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November Blooms in my Georgia Garden: Salvia greggii

One of the most reliable bloomers in my Georgia garden is Salvia greggii, Autumn Sage. Living up to its common name, this little woody perennial that grows more like a small shrub is still in full bloom after Thanksgiving this year. Autumn Sage is nearly evergreen in our West Central Georgia climate, often blooming on into December and sporadically throughout the winter. Bright red blooms attract hummingbirds and other pollinators to the garden. The aromatic foliage is not devoured by deer.

My first Autumn Sage was given to me by the horticulturists at Hills and Dales Estate when I was a volunteer there. They were very generous to the Troup County Master Gardeners, often giving us plants we admired when we worked there. Some of my favorite plants came from their lovely historic gardens.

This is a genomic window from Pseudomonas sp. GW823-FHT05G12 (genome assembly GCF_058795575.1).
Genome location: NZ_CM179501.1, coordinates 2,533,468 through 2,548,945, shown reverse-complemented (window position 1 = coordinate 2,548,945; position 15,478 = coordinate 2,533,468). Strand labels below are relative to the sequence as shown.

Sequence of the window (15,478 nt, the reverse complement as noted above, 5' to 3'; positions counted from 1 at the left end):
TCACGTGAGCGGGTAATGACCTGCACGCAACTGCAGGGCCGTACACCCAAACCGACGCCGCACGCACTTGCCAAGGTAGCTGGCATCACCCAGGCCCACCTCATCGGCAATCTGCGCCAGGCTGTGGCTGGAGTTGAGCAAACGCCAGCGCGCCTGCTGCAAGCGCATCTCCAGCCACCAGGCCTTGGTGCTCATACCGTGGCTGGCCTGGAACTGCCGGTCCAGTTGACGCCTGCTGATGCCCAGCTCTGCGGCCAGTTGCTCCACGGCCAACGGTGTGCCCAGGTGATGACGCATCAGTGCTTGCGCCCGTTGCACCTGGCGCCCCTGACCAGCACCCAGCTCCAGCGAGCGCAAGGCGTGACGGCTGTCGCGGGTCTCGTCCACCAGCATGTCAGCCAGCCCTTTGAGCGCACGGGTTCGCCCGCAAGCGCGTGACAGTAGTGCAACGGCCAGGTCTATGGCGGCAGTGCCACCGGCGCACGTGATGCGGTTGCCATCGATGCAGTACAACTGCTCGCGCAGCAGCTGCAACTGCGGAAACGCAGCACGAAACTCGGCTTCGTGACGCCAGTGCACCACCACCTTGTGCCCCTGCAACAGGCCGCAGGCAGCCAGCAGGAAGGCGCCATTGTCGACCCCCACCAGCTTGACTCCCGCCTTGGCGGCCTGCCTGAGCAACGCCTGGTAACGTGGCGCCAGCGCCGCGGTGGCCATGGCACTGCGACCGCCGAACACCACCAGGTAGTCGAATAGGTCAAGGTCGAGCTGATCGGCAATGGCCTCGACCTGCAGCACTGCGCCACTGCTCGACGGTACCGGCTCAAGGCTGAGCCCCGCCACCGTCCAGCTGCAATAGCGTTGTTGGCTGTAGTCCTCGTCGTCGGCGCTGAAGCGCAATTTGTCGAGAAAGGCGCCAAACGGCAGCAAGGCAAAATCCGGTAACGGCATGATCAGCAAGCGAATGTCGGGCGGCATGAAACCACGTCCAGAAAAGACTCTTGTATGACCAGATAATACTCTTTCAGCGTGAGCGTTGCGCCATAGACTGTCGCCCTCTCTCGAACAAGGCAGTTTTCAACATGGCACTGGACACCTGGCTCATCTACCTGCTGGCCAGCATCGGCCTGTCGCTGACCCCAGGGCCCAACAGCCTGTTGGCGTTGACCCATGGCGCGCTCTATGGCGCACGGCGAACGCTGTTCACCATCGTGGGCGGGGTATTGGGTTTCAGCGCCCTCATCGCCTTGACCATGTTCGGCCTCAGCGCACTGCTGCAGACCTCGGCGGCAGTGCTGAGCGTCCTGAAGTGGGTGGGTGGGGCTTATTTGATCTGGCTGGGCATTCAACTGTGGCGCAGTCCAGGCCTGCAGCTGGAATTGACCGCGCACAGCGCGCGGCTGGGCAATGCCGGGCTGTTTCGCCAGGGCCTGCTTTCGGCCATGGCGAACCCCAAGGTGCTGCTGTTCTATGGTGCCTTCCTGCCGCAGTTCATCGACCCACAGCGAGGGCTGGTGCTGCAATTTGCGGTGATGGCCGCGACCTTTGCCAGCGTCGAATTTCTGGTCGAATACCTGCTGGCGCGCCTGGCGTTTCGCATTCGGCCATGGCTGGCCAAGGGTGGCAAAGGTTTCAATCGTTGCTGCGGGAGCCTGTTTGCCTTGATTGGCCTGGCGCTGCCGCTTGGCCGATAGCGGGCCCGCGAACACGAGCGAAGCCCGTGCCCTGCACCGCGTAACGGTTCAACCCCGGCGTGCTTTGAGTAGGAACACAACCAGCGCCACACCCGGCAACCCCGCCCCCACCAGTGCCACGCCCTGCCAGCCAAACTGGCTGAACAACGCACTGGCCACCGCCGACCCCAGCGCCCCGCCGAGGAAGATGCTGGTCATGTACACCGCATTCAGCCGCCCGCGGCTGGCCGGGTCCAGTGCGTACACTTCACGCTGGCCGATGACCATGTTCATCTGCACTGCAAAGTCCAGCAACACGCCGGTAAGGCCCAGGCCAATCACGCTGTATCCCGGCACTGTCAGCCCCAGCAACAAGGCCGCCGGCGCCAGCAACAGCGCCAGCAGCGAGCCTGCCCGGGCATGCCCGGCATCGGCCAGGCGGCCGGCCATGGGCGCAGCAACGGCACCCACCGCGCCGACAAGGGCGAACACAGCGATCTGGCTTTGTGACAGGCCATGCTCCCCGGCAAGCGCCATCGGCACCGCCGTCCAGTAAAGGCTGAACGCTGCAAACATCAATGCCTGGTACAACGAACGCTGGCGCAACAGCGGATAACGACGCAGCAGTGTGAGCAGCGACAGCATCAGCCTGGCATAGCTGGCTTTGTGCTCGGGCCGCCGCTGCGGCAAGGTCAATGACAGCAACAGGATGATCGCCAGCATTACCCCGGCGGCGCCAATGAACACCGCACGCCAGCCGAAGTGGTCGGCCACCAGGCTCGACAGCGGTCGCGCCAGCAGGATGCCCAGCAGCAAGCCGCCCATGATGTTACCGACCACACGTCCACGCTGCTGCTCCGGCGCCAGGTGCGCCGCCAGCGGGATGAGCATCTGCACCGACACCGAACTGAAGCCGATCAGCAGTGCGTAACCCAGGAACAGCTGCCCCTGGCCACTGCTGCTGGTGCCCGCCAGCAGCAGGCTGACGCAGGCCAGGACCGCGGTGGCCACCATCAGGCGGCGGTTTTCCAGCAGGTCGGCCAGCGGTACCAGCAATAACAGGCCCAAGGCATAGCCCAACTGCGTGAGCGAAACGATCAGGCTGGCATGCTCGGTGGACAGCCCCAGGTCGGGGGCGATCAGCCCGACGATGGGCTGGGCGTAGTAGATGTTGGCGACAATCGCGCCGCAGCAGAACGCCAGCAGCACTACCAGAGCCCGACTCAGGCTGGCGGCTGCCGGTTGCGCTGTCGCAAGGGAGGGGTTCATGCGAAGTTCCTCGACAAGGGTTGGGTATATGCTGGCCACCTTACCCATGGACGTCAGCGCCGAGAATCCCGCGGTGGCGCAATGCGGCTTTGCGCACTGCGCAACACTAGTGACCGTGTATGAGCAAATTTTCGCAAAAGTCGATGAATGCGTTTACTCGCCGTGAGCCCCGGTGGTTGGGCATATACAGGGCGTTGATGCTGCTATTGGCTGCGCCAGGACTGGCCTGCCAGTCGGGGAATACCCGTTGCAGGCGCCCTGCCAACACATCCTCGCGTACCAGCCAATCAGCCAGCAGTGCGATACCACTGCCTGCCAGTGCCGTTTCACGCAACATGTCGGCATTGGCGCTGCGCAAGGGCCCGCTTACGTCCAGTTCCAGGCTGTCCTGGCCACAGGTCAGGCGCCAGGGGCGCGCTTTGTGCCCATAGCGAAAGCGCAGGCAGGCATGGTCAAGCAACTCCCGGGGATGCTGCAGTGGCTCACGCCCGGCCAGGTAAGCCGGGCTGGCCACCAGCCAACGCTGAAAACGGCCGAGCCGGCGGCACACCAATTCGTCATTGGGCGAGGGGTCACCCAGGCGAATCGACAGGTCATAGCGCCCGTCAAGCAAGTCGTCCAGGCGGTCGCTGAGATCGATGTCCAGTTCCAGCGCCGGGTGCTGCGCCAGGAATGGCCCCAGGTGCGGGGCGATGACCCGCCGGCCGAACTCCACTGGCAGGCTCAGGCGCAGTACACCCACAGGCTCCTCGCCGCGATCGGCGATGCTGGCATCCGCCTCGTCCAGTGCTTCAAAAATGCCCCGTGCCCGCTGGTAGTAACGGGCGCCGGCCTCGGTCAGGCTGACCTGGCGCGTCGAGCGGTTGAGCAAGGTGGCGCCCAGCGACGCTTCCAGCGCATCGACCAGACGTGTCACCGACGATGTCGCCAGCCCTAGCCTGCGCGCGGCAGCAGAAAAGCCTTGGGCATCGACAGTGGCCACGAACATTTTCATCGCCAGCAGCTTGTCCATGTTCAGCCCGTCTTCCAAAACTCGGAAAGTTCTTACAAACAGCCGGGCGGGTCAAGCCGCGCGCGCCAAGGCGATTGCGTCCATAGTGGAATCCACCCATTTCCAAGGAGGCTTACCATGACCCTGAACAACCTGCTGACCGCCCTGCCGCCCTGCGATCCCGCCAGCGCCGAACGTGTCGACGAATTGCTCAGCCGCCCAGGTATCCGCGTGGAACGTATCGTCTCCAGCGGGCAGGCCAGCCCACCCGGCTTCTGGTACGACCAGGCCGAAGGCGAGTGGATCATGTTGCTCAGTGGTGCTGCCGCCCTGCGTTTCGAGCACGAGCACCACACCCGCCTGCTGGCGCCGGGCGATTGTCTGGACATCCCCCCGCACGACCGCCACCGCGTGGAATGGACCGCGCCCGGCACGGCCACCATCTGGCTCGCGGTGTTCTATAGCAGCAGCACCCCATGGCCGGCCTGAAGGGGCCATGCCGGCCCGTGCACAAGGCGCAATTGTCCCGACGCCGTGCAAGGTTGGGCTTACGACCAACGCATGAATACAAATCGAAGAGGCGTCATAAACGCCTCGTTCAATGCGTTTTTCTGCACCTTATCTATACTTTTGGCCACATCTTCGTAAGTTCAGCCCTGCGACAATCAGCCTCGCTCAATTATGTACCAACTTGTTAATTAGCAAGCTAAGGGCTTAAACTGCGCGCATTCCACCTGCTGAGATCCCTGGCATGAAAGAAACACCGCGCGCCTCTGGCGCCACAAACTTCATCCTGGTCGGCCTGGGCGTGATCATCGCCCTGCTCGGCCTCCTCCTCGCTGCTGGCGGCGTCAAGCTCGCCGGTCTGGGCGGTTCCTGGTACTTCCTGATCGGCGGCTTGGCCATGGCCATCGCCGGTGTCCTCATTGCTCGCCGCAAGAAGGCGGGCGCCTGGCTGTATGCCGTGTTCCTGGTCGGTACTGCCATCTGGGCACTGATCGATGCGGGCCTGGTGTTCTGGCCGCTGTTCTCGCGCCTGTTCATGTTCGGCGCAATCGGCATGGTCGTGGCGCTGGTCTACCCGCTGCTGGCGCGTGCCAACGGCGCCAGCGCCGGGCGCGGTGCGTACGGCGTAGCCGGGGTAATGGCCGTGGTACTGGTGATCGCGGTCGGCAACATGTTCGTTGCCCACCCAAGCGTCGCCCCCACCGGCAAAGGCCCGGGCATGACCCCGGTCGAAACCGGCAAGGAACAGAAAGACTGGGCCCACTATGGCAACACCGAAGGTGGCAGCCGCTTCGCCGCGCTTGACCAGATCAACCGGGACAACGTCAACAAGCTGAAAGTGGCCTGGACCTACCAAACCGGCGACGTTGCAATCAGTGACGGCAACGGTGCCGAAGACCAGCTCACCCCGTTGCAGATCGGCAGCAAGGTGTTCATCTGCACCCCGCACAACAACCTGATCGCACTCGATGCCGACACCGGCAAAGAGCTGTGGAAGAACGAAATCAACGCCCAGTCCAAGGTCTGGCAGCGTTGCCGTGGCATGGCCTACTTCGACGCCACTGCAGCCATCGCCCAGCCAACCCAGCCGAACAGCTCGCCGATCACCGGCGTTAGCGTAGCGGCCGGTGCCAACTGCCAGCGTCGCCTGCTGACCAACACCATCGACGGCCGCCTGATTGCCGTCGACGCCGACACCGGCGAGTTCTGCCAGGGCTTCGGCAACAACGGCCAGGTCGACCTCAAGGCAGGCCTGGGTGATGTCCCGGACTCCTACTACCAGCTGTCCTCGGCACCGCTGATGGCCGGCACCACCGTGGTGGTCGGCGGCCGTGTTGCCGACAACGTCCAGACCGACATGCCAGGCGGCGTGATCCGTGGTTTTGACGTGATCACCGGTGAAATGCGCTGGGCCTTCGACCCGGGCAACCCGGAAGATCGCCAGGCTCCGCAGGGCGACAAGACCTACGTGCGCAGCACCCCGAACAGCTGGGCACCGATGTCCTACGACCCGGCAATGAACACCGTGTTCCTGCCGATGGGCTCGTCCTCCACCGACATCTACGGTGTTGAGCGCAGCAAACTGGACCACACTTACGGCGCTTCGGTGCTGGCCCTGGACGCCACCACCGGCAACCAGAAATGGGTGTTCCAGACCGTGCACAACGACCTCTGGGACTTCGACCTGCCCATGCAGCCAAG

The blooms of Salvia greggii are most often red or some shade of red, but thanks to breeding programs, can now be found in pink, orange, and even white. 


Autumn Sage is not bothered by disease or pests, including deer. This plant doesn't even want fertilizer unless it's growing in a container for an extended period of time.

Salvia greggii is native to the state of Texas, but grows well all over the Southeast and can be grown in most parts of the United States. Autumn Sage is hardy in USDA Zones 5 through 9.  This salvia makes a fine specimen or hedge plant in flower or shrub border. It can be pruned to a certain height and is easily kept to 2 or 3 feet tall. Salvia greggii is an excellent xeriscape plant, adapting well to rocky, sandy, and poor soil as long as it is well-drained. Supplemental water is usually not necessary, even in dry and drought-prone areas. Full sun is the only requirement of Autumn Sage.

A lovely companion for Autumn Sage is the Mexican Bush Sage, Salvia leucantha.